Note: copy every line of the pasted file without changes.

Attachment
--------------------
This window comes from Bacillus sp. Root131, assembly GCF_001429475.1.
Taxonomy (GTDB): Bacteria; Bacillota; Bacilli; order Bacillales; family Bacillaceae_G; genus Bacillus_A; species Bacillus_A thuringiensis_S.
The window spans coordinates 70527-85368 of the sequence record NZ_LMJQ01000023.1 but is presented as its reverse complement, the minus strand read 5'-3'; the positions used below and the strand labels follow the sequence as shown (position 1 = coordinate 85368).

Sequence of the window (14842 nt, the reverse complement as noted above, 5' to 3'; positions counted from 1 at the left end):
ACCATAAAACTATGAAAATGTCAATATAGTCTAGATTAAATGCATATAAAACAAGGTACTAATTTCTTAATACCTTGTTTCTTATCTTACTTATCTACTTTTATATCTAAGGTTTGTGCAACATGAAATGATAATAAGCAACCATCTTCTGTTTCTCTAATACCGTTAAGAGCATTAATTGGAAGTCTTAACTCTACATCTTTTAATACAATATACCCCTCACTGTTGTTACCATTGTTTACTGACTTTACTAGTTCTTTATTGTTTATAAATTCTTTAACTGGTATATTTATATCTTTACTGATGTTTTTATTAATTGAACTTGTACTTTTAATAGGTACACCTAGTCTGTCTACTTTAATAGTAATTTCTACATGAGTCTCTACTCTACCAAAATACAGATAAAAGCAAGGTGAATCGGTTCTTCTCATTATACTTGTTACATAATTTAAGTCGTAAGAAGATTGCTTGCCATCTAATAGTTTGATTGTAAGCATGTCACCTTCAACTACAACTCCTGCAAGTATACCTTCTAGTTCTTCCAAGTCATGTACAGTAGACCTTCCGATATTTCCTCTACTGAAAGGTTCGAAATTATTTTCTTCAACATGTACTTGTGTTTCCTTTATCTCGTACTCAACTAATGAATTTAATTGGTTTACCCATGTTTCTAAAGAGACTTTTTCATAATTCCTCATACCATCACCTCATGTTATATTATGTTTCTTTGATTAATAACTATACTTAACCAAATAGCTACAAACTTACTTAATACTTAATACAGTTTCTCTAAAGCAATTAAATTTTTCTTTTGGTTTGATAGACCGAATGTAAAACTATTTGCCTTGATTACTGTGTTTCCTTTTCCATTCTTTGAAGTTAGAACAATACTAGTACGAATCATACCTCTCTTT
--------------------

This window comes from Bacillus sp. Root131, assembly GCF_001429475.1.
Taxonomy (GTDB): Bacteria; Bacillota; Bacilli; order Bacillales; family Bacillaceae_G; genus Bacillus_A; species Bacillus_A thuringiensis_S.
The window spans coordinates 70527-85368 of the sequence record NZ_LMJQ01000023.1 but is presented as its reverse complement, the minus strand read 5'-3'; the positions used below and the strand labels follow the sequence as shown (position 1 = coordinate 85368).

Sequence of the window (14842 nt, the reverse complement as noted above, 5' to 3'; positions counted from 1 at the left end):
ACCATAAAACTATGAAAATGTCAATATAGTCTAGATTAAATGCATATAAAACAAGGTACTAATTTCTTAATACCTTGTTTCTTATCTTACTTATCTACTTTTATATCTAAGGTTTGTGCAACATGAAATGATAATAAGCAACCATCTTCTGTTTCTCTAATACCGTTAAGAGCATTAATTGGAAGTCTTAACTCTACATCTTTTAATACAATATACCCCTCACTGTTGTTACCATTGTTTACTGACTTTACTAGTTCTTTATTGTTTATAAATTCTTTAACTGGTATATTTATATCTTTACTGATGTTTTTATTAATTGAACTTGTACTTTTAATAGGTACACCTAGTCTGTCTACTTTAATAGTAATTTCTACATGAGTCTCTACTCTACCAAAATACAGATAAAAGCAAGGTGAATCGGTTCTTCTCATTATACTTGTTACATAATTTAAGTCGTAAGAAGATTGCTTGCCATCTAATAGTTTGATTGTAAGCATGTCACCTTCAACTACAACTCCTGCAAGTATACCTTCTAGTTCTTCCAAGTCATGTACAGTAGACCTTCCGATATTTCCTCTACTGAAAGGTTCGAAATTATTTTCTTCAACATGTACTTGTGTTTCCTTTATCTCGTACTCAACTAATGAATTTAATTGGTTTACCCATGTTTCTAAAGAGACTTTTTCATAATTCCTCATACCATCACCTCATGTTATATTATGTTTCTTTGATTAATAACTATACTTAACCAAATAGCTACAAACTTACTTAATACTTAATACAGTTTCTCTAAAGCAATTAAATTTTTCTTTTGGTTTGATAGACCGAATGTAAAACTATTTGCCTTGATTACTGTGTTTCCTTTTCCATTCTTTGAAGTTAGAACAATACTAGTACGAATCATACCTCTCTTT